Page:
Sovereign Wealth Funds Cool on Further Bailouts of Western Banks

There is an old saying, “Fool me once, shame on thee, fool me twice, shame on me.”

We’ve said it was a mistake to assume that sovereign wealth funds would continue to write checks uncomplainingly to salvage our troubled financial institutions. They’ve already been through one round of fundraising and things are getting worse, not better. Coming to the well again is a sign of weakness. First, it confirms that conditions have deteriorated, and thus any earlier investment is under water. Second, it says that the heads of the firms didn’t raise enough money the first time around. That means they either estimated losses poorly, which says they don’t have a good handle on their business, or they knew how bad things were but decided to put on an optimistic face and raise a smaller initial amount on more favorable terms, on the assumption that would lead to less total dilution. The latter possibility says the CEOs were, ahem, less than candid.

The funds are not going to be made into fools. An article by Gillian Tett in today’s Financial Times says that the SWF are becoming resistant to appeals for cash from financial firms. Resource and industrial investments are higher economic priorities for them. And though the article doesn’t mention it, I am sure they are also wondering why domestic investors like the big private equity firms aren’t doing their part.

That doesn’t mean they won’t stump up the cash in the end. But it will be on much tougher terms, which means more dilution of existing investors. If the government investors wind up with very large economic interests, say 20% or more, it is fantasy to think that they don’t have sway over the business.

It has been remarkable that American policy makers have blithely assumed that the rest of the world will continue to make up for our lack of domestic savings out of a misguided faith that no one would dare crimp US consumption.

In the past, central banks have been content to buy Treasuries, which has been an easy and painless way for us to get our debt fix. Many have depicted the growth of sovereign wealth funds as a plus, since it means that the foreign governments will be buying more asset classes. No one seems to have considered that they expect higher returns on these investments and will do more due diligence. In other words, the shift of investing to sovereign wealth funds means the cost of our heretofore cheap funding will rise. Our foreign money sources don’t have to cut off funding to discipline our behavior; all they have to do is increase its cost.

From the Financial Times:

Earlier this week, I chatted with a jet-lagged senior US financier. Like many of his ilk, he is flitting around the Middle East and Asia trying to extract finance from sovereign wealth funds and other investment groups.

His latest travels have delivered a surprise: some funds are quietly getting cold feet about the idea of putting more capital directly into western banks, he says.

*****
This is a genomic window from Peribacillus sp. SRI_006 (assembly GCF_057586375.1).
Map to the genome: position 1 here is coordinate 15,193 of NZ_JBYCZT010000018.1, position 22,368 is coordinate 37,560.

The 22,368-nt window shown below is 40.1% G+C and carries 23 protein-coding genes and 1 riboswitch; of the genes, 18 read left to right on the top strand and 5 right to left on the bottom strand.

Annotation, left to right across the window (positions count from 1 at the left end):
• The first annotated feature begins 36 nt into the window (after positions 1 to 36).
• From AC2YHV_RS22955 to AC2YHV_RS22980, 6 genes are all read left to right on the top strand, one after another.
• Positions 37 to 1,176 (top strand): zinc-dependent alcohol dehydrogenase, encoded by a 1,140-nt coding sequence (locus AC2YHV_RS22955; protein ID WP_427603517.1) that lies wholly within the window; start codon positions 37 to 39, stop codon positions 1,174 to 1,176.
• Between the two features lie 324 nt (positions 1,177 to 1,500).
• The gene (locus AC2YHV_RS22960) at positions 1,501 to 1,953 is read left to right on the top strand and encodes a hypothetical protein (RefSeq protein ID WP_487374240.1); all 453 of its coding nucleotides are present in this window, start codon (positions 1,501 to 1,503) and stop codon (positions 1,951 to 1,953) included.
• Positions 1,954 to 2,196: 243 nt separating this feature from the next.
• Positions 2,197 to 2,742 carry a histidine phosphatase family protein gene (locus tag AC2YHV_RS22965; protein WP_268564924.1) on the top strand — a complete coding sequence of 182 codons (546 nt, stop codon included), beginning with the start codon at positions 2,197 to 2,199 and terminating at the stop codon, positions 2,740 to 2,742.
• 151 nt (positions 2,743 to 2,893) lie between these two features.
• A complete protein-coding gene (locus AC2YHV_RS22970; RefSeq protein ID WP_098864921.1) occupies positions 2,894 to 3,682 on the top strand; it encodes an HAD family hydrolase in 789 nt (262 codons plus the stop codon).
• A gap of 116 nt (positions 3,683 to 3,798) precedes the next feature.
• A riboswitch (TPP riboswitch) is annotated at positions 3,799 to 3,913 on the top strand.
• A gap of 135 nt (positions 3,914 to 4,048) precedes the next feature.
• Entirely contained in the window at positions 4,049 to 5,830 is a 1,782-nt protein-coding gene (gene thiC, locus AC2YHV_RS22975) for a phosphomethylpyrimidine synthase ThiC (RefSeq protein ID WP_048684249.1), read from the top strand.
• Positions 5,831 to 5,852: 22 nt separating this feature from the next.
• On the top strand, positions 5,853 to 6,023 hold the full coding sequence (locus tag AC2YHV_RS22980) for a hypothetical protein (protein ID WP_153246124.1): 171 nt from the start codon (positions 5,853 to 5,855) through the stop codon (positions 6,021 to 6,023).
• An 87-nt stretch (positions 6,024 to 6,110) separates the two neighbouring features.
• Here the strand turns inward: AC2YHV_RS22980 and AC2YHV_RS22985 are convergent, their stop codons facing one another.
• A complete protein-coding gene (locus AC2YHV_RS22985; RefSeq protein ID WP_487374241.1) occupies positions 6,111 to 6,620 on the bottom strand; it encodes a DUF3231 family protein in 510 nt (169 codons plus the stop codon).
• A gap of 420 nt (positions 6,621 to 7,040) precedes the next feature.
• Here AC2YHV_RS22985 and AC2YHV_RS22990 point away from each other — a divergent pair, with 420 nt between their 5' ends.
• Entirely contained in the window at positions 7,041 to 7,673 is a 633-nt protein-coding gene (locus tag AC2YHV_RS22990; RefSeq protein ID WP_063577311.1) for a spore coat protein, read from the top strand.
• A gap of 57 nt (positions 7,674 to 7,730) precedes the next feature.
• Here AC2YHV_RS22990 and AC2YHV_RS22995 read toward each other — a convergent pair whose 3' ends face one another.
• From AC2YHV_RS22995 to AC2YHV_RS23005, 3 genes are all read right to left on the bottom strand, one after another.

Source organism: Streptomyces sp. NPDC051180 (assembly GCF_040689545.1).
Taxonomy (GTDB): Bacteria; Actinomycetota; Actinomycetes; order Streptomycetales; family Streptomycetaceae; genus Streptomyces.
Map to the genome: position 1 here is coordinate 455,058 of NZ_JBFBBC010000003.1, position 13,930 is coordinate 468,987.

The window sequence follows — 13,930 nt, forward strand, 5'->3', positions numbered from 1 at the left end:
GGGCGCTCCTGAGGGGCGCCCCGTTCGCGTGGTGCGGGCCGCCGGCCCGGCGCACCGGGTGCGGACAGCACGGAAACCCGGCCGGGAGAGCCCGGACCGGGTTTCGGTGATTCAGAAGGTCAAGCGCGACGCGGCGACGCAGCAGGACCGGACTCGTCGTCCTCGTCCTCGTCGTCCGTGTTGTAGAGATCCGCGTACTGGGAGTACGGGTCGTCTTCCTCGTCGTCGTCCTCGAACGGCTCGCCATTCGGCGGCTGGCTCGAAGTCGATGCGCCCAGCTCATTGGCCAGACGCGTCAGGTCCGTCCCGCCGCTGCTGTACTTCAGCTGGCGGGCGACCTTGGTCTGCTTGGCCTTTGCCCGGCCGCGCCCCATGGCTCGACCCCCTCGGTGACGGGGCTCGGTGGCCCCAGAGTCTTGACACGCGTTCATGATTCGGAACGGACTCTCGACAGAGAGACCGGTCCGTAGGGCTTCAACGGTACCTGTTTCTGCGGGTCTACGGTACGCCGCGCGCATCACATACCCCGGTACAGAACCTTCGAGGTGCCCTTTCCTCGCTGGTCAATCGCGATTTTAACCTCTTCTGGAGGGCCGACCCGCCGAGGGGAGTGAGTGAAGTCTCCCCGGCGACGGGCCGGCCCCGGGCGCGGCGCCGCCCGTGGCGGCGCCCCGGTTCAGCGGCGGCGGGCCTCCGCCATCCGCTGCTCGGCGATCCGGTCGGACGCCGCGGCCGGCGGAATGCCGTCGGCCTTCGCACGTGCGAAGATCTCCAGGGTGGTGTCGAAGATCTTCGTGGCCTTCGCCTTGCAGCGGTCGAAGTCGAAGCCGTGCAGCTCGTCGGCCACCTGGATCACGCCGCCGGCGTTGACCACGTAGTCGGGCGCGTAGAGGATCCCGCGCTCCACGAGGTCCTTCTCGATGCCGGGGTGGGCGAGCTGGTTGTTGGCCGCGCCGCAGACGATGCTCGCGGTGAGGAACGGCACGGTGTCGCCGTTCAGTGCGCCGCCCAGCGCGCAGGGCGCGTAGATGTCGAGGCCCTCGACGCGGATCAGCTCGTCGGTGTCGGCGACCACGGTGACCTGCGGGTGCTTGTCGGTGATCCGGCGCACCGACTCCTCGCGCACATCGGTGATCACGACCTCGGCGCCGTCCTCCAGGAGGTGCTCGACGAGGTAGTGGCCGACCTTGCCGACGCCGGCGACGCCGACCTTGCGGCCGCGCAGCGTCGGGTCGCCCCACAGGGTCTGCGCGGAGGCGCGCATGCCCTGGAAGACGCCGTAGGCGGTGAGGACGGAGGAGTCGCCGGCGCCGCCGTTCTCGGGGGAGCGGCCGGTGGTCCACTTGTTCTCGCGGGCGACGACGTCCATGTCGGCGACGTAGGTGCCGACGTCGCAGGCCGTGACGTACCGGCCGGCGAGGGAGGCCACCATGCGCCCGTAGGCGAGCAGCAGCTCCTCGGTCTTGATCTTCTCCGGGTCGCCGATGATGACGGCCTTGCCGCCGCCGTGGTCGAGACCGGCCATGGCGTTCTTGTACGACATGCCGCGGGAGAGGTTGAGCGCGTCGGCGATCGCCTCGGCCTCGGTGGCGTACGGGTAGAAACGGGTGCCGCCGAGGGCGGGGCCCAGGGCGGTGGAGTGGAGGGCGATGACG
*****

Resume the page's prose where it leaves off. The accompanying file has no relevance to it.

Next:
“There is a backlash building,” he muttered into a crackling cell phone.

This is striking stuff. In recent months, many equity investors have taken comfort from the idea that sovereign wealth funds could ride to the rescue of Wall Street, if not the City of London too.

For as the subprime scourge has spread, US policymakers have leant on the largest US banks to raise capital, almost at any cost. Consequently, they have passed the begging bowl around the sovereign wealth funds, with considerable success. Thus far some $40bn to 60bn worth of injections have been promised to groups such as Merrill Lynch and Citi, depending on how you measure the promises.

But having stepped into the breach so visibly late last year, some funds are now getting jitters. In China, for example, there are rising complaints that funds are foolish to shovel cash directly into risk-laden US banks when they could be using it in better ways, such as purchasing western commodity or manufacturing groups.

“The Chinese are worried they are turning into [the source of] dumb money,” says one well-placed Asian financier, who partly blames the trend on the Blackstone saga, which produced significant paper losses for the Chinese investors.

Meanwhile, in the Middle East, the latest round of Federal Reserve interest rate cuts has created unease. For sure, some powerful Gulf investors have been heartened to see that the US authorities are acting in a resolute way. They are doubly relieved that the dollar has held up so well so far. But the dramatic scale of Fed cuts has prompted concern that Wall Street is still sitting on a putrid mess – contrary to what the US banks told the sovereign wealth funds late last year.

Unsurprisingly, this leaves Gulf investors cynical about promises from Wall Street banks. It also has some Asian and Gulf funds concluding that if they are going to invest to take advantage of the subprime mess, they are foolish to do so directly or alone. Hence some are now turning to private equity funds such as JC Flowers which are at least trained to analyse the subprime mess.

Now, it would be nice to think this sentiment shift does not matter too much for the US banks. After all, the recent infusion of funds means the largest Wall Street groups are looking pretty well capitalised on paper. It also means they should be able to absorb subprime losses, which banks such as Goldman Sachs think could reach $200bn for the banks soon.

However, the problem is that subprime is just one of several potential looming shocks. Defaults on other forms of consumer debt and commercial property could rise this year. So could defaults on corporate leveraged loans from 2009 on.

Meanwhile, the monolines insurers are threatening to blast another hole in banks’ balance sheets. Indeed, if you tot up all the hits that could emerge in the next couple of years, it is easy to reach a sum of $500bn, or far more. This is sizeable, given that Goldman Sachs calculates that the banks’ capital is around $1,600bn.

I would bet that in the coming weeks large western banks will once again start passing the begging bowl around the Middle East and Asia. But I would also bet that these banks will find the going increasingly tough.

Yes, US political pressure might produce a bit more money for banks. The Gulf and Asia remain flush with cash. But if the sovereign wealth fund money is now flowing to private equity funds instead of western banks, this gives this tale a whole new twist.